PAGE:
Technically, she says, our heads are always moving faster than our feet.
Technically. Unless you’re walking on your hands, says Julia, and she flips herself upwards into a handstand to demonstrate. She’s never been stable enough to actually walk, actually pick up one hand and put it down in a new place, even for one step, (Is it a step if you’re walking on your hands?) but Tally is laughing at her legs wobbling through the air, first a V, then the splits, then like superman, one leg bent and foot to knee. That is good enough for the joke.
Julia slams to the floor, never good at engaging her core. She doesn’t believe in the controlled fall. She just falls–all out. And Tally, too. It’s a thing they talk about, feeling talented, not understanding that one day they will wish they had built up their strength when they were younger.
But for now, their bodies take the shockwaves with delight, plenty of cushion and cartilage, and fast to heal. Their bodies are still too light for their liking, too little for gravity to grip. Nothing feels enough except too much.
Too bad you’re not very good at that, says Tally, flipping herself upside down and taking one, two, three halting steps of the hands before she has to stop and rebalance, tightening her core even though she does not yet know that this is called tightening your core. She straightens, takes two more steps, and says, you could slow yourself down. Then she falls.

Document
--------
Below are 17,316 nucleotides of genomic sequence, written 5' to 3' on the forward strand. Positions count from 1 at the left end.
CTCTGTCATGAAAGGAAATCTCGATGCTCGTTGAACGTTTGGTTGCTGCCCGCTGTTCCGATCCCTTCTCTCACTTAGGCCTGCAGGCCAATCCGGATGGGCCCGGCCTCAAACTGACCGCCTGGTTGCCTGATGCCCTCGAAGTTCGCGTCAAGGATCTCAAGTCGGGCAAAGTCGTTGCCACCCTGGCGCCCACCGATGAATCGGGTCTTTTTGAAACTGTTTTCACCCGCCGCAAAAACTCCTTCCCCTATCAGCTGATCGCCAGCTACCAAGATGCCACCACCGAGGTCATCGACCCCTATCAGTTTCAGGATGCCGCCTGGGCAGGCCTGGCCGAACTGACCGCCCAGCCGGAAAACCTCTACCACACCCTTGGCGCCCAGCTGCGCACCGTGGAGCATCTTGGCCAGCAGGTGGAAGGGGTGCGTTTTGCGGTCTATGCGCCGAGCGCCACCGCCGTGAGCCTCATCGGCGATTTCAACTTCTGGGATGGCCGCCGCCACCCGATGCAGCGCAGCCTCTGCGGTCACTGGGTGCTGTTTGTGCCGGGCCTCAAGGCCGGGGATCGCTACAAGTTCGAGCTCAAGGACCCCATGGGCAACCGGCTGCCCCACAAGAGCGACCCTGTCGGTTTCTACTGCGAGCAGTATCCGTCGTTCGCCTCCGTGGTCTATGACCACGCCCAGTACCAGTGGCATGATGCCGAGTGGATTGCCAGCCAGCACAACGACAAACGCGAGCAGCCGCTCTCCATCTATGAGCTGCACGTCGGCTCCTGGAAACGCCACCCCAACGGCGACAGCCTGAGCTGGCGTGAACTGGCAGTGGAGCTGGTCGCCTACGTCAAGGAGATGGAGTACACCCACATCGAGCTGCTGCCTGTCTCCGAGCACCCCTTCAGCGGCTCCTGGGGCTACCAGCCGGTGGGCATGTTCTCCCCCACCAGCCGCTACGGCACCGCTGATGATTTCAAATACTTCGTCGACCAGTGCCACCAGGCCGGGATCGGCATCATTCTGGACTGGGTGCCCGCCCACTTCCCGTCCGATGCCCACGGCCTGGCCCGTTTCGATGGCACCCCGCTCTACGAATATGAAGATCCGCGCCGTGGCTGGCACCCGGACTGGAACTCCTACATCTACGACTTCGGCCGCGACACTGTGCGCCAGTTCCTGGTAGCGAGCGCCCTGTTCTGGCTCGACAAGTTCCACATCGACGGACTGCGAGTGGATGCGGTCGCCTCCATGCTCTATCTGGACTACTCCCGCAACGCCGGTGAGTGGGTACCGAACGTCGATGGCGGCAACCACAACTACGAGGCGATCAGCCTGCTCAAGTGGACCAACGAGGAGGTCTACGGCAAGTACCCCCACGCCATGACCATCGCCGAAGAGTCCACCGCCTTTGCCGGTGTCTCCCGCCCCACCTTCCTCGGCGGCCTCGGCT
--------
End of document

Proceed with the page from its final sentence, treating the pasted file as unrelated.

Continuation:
Maybe it has anti-aging properties, says Julia, in a headstand now, static. We should patent it and sell the program to our mothers.
How much faster do you think our heads are going? says Tally, dangling off the couch. How long do you think we’d have to stay upside down to even it out?
Probably most of the time, says Julia. We’ve been standing upright for eleven years.
They spend the rest of the day making plans to sleep like bats. If the pilot program succeeds, they agree, they will bring it to their mothers.
He says, technically, your head is older than your feet. It is her birthday and she is the oldest she’s ever been, though that has not always been true. Much to her chagrin, Julia finds that aging doesn’t go in one direction. One year she had a house, a car, a dog, a wife, and now, she still has the car, and the dog, but the rest are gone.